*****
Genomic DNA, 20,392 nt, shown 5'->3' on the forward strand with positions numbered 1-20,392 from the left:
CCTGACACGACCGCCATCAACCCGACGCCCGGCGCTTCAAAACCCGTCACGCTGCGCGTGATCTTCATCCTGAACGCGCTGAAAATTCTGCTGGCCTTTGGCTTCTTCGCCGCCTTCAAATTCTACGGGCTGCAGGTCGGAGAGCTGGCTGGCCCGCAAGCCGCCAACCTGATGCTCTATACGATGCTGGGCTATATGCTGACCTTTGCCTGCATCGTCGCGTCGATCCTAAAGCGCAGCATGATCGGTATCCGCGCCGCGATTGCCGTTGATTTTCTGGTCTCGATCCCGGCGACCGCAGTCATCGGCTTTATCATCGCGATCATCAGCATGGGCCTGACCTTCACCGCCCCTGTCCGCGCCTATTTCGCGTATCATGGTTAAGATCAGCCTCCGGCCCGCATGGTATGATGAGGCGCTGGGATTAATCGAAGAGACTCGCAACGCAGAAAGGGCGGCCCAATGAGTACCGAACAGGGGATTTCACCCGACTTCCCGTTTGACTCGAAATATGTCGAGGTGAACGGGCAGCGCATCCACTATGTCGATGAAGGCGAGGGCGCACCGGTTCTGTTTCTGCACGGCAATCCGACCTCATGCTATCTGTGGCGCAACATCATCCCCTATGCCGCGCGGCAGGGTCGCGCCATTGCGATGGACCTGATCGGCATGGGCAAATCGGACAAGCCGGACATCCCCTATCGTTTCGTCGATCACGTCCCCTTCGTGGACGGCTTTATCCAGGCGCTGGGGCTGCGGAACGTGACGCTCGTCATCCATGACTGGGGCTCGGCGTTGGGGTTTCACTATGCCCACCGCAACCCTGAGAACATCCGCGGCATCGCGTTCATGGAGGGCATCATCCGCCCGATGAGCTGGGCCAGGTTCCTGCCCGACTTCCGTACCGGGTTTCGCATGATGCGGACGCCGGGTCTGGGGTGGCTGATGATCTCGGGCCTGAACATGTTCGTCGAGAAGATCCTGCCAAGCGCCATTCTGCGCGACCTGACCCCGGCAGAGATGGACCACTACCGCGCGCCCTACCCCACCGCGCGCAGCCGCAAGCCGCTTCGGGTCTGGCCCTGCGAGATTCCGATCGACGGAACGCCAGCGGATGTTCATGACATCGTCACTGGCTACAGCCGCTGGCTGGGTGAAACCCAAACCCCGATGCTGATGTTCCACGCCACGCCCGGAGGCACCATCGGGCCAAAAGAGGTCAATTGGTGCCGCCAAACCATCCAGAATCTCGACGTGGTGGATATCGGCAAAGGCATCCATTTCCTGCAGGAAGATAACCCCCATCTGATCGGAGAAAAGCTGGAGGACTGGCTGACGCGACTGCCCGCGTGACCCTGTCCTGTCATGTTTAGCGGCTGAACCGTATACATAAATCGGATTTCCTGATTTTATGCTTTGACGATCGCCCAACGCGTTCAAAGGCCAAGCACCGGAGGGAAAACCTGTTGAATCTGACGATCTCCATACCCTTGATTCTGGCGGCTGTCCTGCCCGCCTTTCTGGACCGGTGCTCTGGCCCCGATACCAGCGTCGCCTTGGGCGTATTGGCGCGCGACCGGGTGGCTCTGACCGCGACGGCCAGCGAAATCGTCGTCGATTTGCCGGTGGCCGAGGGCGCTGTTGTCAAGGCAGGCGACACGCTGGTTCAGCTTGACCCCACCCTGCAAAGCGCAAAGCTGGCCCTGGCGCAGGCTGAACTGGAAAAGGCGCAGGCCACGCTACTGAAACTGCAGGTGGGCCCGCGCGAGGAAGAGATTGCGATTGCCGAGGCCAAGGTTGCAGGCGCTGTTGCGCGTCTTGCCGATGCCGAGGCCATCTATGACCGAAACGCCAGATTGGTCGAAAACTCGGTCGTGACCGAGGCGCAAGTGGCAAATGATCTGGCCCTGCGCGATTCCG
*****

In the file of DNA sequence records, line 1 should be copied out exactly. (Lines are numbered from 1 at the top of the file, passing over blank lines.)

Genomic DNA, 20,392 nt, shown 5'->3' on the forward strand with positions numbered 1-20,392 from the left: